White Christmas to Come?

Penn Manor is dreaming of a white Christmas.

As winter rolls along and Christmas approaches, some are wondering if Lancaster can expect snow for the holidays.

Last year, Lancaster had over six feet of snow in total all winter long, making a new county record. This snow blew in just in time for the cheery holiday. This year however, the luck might run short.

“It is certainly cold enough to have snow, but in order to hope for a white Christmas, we need the right storm in the right spot,” said Millersville meteorologist Eric Horst.

“I really want to have snow for Christmas, it just makes everything complete,” said Penn Manor alumni Kirsten Bechtold.

Horst explained that because of the dry winter pattern the East Coast is experiencing, the chances are slim.

“As of now, there are no big disturbances coming to the East Coast to suggest a snow storm,” said Horst.

“if we don’t get snow, I’m gonna be really mad!” said another alumni Jessica Stetler. “Snow just adds to the Christmas spirit.”

Don’t stop wishing though, a small ‘storm’ might be heading this way. Horst explained a very small pattern is making its way towards Lancaster and should be here by the end of the week.

“If it does end up getting here, we can expect maybe one to two inches,” said Horst. “If the weather plays out this way, then yes, we may have some flurries for Christmas.”

“Having a white Christmas makes everything more ‘Christmasy’,” said senior Hannah Willett.

WGAL’s “White Christmas Probability Map” seems to agree with Horst. According to them Lancaster can expect a 25-50% chance of a snow filled holiday.

There might not be a blizzard for Christmas, but snow is a definite possibility.

By Toni Warfel

You Can Call It “La Niña”

Put away your snow shovels and road salt. La Niña is here to stay.

Last year’s winter was the biggest on record for the Lancaster area. With over 6 feet of snow, the 2007-2008 winter tripled the average precipitation. Snow days were coming by the handful and it always seemed to be white outside. This year however, with the bitter wind and cold temperatures, some are wondering if we should expect the same.

According to Millersville University’s meteorologist Eric Horst, this year’s winter won’t compare. On average, Lancaster county gets about 25 inches of snow each year. This season, the community can expect the same.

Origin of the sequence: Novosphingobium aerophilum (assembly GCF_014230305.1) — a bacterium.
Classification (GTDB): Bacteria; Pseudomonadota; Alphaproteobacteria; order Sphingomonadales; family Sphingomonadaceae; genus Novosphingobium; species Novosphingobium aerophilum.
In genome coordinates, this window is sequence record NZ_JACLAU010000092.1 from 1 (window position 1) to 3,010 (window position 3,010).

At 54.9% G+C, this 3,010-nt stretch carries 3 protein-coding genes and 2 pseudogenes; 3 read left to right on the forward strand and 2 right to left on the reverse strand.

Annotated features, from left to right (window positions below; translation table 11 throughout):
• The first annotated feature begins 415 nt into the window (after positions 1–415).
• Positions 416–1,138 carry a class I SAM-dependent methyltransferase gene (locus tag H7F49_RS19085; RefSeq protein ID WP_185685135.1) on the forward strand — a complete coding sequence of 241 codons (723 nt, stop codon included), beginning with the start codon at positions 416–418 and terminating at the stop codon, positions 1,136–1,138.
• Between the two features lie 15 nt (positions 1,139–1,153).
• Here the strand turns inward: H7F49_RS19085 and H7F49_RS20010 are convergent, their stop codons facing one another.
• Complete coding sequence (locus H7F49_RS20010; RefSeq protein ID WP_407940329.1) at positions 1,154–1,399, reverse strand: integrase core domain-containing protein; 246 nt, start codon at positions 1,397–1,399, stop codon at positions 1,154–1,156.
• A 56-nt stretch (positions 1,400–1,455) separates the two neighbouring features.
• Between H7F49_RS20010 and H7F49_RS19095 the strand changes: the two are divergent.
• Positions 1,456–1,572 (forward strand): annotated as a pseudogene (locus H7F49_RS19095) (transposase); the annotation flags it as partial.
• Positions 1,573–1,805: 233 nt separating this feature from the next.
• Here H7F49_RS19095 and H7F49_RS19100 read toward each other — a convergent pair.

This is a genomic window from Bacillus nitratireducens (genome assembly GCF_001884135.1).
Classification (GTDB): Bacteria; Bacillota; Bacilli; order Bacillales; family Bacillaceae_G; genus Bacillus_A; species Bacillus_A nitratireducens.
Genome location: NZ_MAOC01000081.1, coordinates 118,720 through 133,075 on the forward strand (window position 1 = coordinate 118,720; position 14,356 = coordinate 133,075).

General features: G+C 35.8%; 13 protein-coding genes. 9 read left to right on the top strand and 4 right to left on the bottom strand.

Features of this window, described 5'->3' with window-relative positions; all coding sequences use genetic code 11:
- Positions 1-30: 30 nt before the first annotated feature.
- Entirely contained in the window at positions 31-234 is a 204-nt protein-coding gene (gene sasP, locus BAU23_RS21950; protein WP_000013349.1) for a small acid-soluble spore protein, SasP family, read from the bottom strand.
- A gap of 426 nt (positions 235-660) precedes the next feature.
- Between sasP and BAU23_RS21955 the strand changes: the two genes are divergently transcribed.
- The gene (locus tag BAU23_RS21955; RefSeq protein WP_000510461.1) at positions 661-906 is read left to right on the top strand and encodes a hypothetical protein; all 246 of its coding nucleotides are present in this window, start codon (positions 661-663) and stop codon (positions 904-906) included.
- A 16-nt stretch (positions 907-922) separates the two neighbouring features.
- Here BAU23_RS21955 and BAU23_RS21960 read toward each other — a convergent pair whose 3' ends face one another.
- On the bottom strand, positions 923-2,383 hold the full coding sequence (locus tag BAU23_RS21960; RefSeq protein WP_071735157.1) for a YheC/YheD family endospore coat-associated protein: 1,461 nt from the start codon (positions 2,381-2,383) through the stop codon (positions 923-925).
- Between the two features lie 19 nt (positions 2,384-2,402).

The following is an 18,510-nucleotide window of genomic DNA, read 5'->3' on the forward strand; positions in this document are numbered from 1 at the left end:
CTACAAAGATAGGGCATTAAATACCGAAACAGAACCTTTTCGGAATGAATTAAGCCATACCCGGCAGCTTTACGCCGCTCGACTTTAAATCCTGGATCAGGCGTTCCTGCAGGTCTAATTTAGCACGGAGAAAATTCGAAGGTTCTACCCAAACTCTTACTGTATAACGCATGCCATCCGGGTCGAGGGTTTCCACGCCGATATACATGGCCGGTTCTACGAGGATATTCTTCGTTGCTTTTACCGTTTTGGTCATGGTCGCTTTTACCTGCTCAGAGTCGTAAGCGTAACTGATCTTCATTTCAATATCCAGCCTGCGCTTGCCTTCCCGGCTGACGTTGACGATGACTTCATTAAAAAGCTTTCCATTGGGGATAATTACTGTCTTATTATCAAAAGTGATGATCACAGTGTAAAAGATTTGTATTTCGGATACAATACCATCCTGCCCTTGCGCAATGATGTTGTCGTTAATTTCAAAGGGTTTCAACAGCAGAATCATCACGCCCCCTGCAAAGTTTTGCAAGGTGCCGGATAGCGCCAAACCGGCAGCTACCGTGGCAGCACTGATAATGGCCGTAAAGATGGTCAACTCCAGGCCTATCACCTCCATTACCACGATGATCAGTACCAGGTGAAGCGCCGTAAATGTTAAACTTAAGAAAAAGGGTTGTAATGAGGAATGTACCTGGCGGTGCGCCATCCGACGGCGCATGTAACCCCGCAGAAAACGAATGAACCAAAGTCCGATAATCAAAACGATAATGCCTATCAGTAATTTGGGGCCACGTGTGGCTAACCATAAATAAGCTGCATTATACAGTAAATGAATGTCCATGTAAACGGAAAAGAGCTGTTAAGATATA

“We’ll probably have a winter closer to the the average, maybe even below average,” said Horst.

Horst explained this year’s winter will be very mild. The temperatures won’t be as rough, and the precipitation will be significantly less.

Why is this winter going to be so mild? The culprit, La Niña.

La Niña is a climate factor that periodically warms the ocean temperatures. Because of the warm temperatures, jet streams and weather patterns are affected all over the world.

“La Niña winters typically have a cold start. As the months go by, the temperatures rise. The winter will be a bit warmer than normal, but towards the end colder temperatures will make their way back,” said Horst.

Overall, Horst foresees a very changeable, but mild winter.

“As of now, there are no big storms coming our way,”said Horst.

Despite a La Niña year, we’re still in Pennsylvania, the land of ice, snow and chilly temps.

By Toni Warfel

Could Santa be Bringing Snow Already?

The clouds and wind may not go away anytime soon. So get used to them. And maybe, just maybe a bit of snow is coming our way.

Eric Horst, meterologist at Millersville University doesn’t predict a big storm any time soon. He thinks any precipitation this week will be a “mixed bag.”

That means a little rain, a little sleet and maybe a few snowflakes.

“The winds that we have been having, come from Canada due to the jet stream,” said Horst.  “Though we have had flurries, that may be it.  There will be a mixed storm trend but no threat of real snow (storm) like last year.”

And if you think it’s too cold for the beginning of December, you are right.

Wind and cold temperatures are making December feel like January.

“The temperature that we’ve been enduring is ten degrees below average for this time of year,” said Horst.   “The average is 45 degrees for this time of year and even though it’s this cold, we aren’t getting snow.”

The winds coming from Canada may bring about a foot of snow to mountainous regions, according to weather predictors. But for Lancaster County, we won’t be getting any real snowfall anytime soon.

Thursday skies are predicted to clear and the wind will lessen.  Clouds should begin to gather as a weak disturbance passes over the Northeast part of the state during the weekend.

“Sunday there may be some mixed precipitation and that trend will follow us all winter,” said Horst.

By Kim

Giving thanks…to snow?

As people are stuffing their turkey and greeting their family, mother nature is cooking up something a little different for our holiday weekend. Yes, we’re talking snow.

Experts from accuweather.com predict Thanksgiving day will only reach a high of 43 degrees and rain with possible sleet mixing in.

Thanksgiving Night will become windier in the evening, with a  high of 47 but will feel like 39 degrees.

A period of rain and sleet and even possibly snow will be making it’s trip around  parts of Pennsylvanian and New York state during Thanksgiving. A plunge in the temperature could lead to a freeze up of untreated wet areas over the Thanksgiving holiday.

Cites that could be affected by this wintry mix would include Altoona, State College, Williamsport, Bradford, and Wilkes-Barre/Scranton in Pennsylvania and Elmira, Binghamton, Syracuse, Ithaca, Utica, and Albany in New York.

Many people are speculating about the weather during this extended weekend.  It may be better to spend the day inside fighting over the wishing bone rather than who has to be the one spreading salt over the driveway.

By  Cassie Kreider